Media throughout the country carried news recently that a half-dozen email accounts belonging to ex-President George W. Bush and several of his friends and relatives had been hacked. The words and images that were pilfered weren’t all that interesting, so all in all it wasn’t a huge story.
But to me, a fan of the vanishing right to privacy, this was still a reasonably big deal. I was struck by the way the former president’s right to chat with intimates, free of eavesdroppers, was barely acknowledged. Comments he had made privately and paintings he had kept from public view were exposed worldwide as if the propriety of doing so was beyond question.
And I think that’s worth considering more carefully.
We’ll leave to the FBI and Secret Service the question of whether the hacking warrants legal reprisal. My interest is in what sort of respect Bush’s privacy deserves from the media that received the hacked materials.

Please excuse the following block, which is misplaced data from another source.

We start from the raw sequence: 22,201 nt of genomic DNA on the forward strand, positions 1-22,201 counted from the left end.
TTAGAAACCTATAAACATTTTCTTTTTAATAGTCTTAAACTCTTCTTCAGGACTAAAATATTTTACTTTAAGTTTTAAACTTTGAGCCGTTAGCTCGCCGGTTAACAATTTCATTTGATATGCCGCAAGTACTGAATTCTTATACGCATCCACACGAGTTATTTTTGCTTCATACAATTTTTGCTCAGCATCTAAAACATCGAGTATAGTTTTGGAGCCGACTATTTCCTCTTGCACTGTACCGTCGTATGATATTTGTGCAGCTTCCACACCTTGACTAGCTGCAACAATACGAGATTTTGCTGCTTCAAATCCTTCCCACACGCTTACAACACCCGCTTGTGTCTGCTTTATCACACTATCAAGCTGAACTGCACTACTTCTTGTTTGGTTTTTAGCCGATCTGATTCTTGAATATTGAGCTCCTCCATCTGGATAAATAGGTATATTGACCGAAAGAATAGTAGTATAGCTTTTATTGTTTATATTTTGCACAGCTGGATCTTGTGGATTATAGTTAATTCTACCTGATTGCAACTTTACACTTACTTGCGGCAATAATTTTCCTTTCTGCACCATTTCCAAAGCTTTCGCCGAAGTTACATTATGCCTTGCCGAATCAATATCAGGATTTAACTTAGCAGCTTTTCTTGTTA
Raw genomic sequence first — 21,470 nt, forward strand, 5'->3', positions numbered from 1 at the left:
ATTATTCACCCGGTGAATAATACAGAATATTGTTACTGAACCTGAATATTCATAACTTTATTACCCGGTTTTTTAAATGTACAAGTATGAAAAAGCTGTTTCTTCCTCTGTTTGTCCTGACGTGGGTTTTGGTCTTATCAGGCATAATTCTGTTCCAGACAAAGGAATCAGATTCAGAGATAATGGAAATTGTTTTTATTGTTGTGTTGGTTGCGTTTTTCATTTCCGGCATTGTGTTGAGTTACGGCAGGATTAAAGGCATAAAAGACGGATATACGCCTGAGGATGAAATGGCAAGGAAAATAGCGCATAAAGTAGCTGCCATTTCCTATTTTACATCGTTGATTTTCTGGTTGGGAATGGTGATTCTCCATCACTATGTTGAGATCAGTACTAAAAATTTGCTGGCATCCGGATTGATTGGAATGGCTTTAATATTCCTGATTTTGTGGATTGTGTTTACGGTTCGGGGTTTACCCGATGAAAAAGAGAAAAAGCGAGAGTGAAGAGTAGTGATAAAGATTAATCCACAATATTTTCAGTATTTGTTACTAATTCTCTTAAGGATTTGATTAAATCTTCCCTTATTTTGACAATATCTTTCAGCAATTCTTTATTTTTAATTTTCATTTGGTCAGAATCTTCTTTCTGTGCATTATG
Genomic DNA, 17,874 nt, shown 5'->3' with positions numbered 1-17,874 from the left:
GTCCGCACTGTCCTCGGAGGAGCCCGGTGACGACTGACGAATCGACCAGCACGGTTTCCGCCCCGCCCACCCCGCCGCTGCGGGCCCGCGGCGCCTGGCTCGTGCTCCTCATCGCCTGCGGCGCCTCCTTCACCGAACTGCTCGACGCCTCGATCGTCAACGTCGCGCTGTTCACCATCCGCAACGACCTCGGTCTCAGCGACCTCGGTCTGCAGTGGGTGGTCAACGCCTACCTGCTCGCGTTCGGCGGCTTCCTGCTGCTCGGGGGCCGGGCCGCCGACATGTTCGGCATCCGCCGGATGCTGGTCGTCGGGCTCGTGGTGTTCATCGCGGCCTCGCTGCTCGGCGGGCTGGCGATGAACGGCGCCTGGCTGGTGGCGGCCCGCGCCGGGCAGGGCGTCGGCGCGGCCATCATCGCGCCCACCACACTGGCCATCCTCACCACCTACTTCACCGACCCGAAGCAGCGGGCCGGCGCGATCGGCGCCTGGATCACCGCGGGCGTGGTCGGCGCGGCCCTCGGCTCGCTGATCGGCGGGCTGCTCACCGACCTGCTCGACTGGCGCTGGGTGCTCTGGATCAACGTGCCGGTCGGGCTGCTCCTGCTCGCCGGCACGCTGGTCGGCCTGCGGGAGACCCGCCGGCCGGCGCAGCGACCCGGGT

The first report of the hacking came in a Feb. 7 posting on The Smoking Gun, a website owned by Time-Warner that tilts toward what was once called tabloid journalism (Among recent headlines: “Man stabbed as ménage a trois goes wrong,” or “Mom charged for letting son, 3, pump gasoline.”)
The Smoking Gun handled the material well, I thought, by foregrounding its invasiveness. The hack “exposed personal photos and sensitive correspondence from members of the Bush family…” The site said it had obtained confidential material—including home addresses, cell phone numbers, email addresses for Bush family members—but didn’t republish any of it.
In fact, most of the media I saw seemed aware that this material was pretty personal.
But they then turned around and squeezed every bit of even marginally interesting detail from it: Family concern about the declining health of the Continue reading “Hidden dangers of the Bush email hacking”